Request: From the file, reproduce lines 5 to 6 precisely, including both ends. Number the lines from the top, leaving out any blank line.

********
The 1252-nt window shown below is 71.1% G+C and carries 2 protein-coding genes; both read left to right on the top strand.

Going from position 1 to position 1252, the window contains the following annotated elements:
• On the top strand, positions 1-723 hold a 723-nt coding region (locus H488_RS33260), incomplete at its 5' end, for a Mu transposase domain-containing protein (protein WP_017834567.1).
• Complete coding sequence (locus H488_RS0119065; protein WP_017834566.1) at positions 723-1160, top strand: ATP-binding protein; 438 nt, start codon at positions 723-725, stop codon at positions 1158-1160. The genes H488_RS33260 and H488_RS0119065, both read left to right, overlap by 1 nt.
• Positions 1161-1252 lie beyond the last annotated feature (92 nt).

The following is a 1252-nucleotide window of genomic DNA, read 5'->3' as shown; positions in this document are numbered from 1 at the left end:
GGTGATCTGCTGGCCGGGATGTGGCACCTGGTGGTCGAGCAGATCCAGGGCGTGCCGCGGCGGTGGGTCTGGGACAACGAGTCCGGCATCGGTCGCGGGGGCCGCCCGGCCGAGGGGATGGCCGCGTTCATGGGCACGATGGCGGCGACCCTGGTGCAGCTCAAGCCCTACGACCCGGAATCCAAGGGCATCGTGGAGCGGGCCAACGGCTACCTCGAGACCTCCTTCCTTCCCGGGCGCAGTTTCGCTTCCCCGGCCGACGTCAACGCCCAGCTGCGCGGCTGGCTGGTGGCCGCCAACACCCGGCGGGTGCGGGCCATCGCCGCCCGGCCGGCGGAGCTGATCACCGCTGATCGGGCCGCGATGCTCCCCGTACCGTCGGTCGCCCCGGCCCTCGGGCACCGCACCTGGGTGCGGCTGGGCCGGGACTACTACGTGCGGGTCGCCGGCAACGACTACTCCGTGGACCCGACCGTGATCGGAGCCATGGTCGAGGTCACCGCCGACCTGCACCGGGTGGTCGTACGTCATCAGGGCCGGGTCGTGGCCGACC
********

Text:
• Positions 1161-1252 lie beyond the last annotated feature (92 nt).

The following is a 1252-nucleotide window of genomic DNA, read 5'->3' as shown; positions in this document are numbered from 1 at the left end: